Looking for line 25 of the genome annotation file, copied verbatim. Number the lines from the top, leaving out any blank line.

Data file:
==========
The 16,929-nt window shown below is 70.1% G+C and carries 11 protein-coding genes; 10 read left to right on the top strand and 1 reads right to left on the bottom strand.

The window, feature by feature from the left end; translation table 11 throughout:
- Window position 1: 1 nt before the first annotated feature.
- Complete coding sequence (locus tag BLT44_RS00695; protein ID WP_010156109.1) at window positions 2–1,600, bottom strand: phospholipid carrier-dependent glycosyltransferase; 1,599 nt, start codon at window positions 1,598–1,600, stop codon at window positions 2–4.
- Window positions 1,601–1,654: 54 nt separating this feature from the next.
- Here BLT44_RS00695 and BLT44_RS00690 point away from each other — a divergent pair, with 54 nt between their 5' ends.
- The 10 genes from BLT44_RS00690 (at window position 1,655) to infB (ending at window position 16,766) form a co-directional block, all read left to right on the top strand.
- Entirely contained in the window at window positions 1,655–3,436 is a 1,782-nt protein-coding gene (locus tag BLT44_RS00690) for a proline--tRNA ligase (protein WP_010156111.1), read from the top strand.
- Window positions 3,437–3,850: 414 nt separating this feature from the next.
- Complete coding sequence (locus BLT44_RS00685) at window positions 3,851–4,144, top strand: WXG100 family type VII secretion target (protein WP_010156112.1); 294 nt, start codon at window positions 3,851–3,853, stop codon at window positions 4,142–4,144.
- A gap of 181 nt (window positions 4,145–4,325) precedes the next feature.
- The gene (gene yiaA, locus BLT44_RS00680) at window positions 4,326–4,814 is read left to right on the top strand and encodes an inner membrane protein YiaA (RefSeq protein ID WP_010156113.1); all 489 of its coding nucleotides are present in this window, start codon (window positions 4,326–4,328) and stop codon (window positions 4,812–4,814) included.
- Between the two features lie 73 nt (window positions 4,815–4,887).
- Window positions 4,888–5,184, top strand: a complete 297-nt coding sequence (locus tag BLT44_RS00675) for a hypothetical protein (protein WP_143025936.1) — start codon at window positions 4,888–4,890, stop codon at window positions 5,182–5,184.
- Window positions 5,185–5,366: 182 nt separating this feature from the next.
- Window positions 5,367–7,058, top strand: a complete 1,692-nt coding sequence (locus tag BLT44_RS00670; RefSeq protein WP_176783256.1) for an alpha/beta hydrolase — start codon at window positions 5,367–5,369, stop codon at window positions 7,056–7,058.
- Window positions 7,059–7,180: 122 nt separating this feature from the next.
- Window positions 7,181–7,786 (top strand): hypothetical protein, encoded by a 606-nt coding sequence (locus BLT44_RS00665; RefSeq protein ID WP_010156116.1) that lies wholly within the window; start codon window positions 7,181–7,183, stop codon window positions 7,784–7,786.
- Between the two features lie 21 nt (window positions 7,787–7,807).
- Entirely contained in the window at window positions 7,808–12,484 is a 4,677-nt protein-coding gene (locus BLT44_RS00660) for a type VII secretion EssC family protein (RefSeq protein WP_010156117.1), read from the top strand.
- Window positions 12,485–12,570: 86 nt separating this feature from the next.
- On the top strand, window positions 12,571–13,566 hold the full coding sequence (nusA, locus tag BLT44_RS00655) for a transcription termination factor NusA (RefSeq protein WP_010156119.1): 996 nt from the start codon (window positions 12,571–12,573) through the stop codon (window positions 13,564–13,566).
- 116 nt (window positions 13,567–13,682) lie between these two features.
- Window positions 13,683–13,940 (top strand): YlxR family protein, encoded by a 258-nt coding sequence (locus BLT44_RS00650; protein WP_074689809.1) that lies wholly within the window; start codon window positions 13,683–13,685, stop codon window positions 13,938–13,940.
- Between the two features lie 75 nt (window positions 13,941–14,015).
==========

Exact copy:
- Between the two features lie 75 nt (window positions 13,941–14,015).